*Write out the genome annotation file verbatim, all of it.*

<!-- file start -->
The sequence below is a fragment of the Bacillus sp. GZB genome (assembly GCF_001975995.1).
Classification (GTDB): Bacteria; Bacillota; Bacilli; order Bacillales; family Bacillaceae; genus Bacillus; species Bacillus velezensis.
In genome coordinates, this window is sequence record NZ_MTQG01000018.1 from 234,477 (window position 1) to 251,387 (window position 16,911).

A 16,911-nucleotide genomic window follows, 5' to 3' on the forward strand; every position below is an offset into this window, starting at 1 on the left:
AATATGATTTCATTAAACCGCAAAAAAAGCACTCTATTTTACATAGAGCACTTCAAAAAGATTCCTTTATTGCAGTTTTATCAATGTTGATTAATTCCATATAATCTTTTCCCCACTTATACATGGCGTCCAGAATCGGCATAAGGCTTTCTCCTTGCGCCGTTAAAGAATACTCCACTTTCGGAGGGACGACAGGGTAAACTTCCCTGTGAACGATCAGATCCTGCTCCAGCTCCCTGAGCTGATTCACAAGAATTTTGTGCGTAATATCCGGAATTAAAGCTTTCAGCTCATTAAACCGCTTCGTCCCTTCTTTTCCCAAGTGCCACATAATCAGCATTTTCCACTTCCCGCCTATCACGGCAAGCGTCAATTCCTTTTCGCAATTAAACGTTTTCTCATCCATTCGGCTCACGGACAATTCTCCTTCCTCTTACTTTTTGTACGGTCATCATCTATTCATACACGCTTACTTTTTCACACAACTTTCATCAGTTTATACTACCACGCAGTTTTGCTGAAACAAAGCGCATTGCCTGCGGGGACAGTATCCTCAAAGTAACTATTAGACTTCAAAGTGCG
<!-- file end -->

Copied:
The sequence below is a fragment of the Bacillus sp. GZB genome (assembly GCF_001975995.1).
Classification (GTDB): Bacteria; Bacillota; Bacilli; order Bacillales; family Bacillaceae; genus Bacillus; species Bacillus velezensis.
In genome coordinates, this window is sequence record NZ_MTQG01000018.1 from 234,477 (window position 1) to 251,387 (window position 16,911).

A 16,911-nucleotide genomic window follows, 5' to 3' on the forward strand; every position below is an offset into this window, starting at 1 on the left:
AATATGATTTCATTAAACCGCAAAAAAAGCACTCTATTTTACATAGAGCACTTCAAAAAGATTCCTTTATTGCAGTTTTATCAATGTTGATTAATTCCATATAATCTTTTCCCCACTTATACATGGCGTCCAGAATCGGCATAAGGCTTTCTCCTTGCGCCGTTAAAGAATACTCCACTTTCGGAGGGACGACAGGGTAAACTTCCCTGTGAACGATCAGATCCTGCTCCAGCTCCCTGAGCTGATTCACAAGAATTTTGTGCGTAATATCCGGAATTAAAGCTTTCAGCTCATTAAACCGCTTCGTCCCTTCTTTTCCCAAGTGCCACATAATCAGCATTTTCCACTTCCCGCCTATCACGGCAAGCGTCAATTCCTTTTCGCAATTAAACGTTTTCTCATCCATTCGGCTCACGGACAATTCTCCTTCCTCTTACTTTTTGTACGGTCATCATCTATTCATACACGCTTACTTTTTCACACAACTTTCATCAGTTTATACTACCACGCAGTTTTGCTGAAACAAAGCGCATTGCCTGCGGGGACAGTATCCTCAAAGTAACTATTAGACTTCAAAGTGCG